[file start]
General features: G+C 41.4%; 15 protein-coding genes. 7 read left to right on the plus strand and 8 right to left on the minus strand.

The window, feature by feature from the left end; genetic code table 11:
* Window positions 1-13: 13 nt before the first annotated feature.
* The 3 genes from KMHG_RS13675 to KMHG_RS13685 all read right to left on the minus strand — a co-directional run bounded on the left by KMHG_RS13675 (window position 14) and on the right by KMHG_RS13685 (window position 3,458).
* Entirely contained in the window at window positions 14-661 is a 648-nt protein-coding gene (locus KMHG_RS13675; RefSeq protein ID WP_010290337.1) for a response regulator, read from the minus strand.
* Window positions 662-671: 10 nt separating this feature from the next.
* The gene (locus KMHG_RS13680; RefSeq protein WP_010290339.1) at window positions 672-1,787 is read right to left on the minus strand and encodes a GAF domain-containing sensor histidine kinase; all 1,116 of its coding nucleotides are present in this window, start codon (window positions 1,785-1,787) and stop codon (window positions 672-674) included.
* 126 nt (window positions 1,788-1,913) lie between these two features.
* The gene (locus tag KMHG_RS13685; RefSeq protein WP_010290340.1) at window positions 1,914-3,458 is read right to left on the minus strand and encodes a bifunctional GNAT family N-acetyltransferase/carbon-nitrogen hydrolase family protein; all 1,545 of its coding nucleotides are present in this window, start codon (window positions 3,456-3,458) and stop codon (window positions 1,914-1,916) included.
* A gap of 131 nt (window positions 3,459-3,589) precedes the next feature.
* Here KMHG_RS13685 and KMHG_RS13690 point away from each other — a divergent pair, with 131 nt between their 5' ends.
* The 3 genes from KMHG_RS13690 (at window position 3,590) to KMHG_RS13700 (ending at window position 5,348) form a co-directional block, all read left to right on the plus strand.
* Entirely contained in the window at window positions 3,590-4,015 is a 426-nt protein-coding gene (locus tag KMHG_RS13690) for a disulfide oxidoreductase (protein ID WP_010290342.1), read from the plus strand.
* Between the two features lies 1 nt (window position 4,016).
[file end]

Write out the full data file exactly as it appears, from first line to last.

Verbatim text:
General features: G+C 41.4%; 15 protein-coding genes. 7 read left to right on the plus strand and 8 right to left on the minus strand.

The window, feature by feature from the left end; genetic code table 11:
* Window positions 1-13: 13 nt before the first annotated feature.
* The 3 genes from KMHG_RS13675 to KMHG_RS13685 all read right to left on the minus strand — a co-directional run bounded on the left by KMHG_RS13675 (window position 14) and on the right by KMHG_RS13685 (window position 3,458).
* Entirely contained in the window at window positions 14-661 is a 648-nt protein-coding gene (locus KMHG_RS13675; RefSeq protein ID WP_010290337.1) for a response regulator, read from the minus strand.
* Window positions 662-671: 10 nt separating this feature from the next.
* The gene (locus KMHG_RS13680; RefSeq protein WP_010290339.1) at window positions 672-1,787 is read right to left on the minus strand and encodes a GAF domain-containing sensor histidine kinase; all 1,116 of its coding nucleotides are present in this window, start codon (window positions 1,785-1,787) and stop codon (window positions 672-674) included.
* 126 nt (window positions 1,788-1,913) lie between these two features.
* The gene (locus tag KMHG_RS13685; RefSeq protein WP_010290340.1) at window positions 1,914-3,458 is read right to left on the minus strand and encodes a bifunctional GNAT family N-acetyltransferase/carbon-nitrogen hydrolase family protein; all 1,545 of its coding nucleotides are present in this window, start codon (window positions 3,456-3,458) and stop codon (window positions 1,914-1,916) included.
* A gap of 131 nt (window positions 3,459-3,589) precedes the next feature.
* Here KMHG_RS13685 and KMHG_RS13690 point away from each other — a divergent pair, with 131 nt between their 5' ends.
* The 3 genes from KMHG_RS13690 (at window position 3,590) to KMHG_RS13700 (ending at window position 5,348) form a co-directional block, all read left to right on the plus strand.
* Entirely contained in the window at window positions 3,590-4,015 is a 426-nt protein-coding gene (locus tag KMHG_RS13690) for a disulfide oxidoreductase (protein ID WP_010290342.1), read from the plus strand.
* Between the two features lies 1 nt (window position 4,016).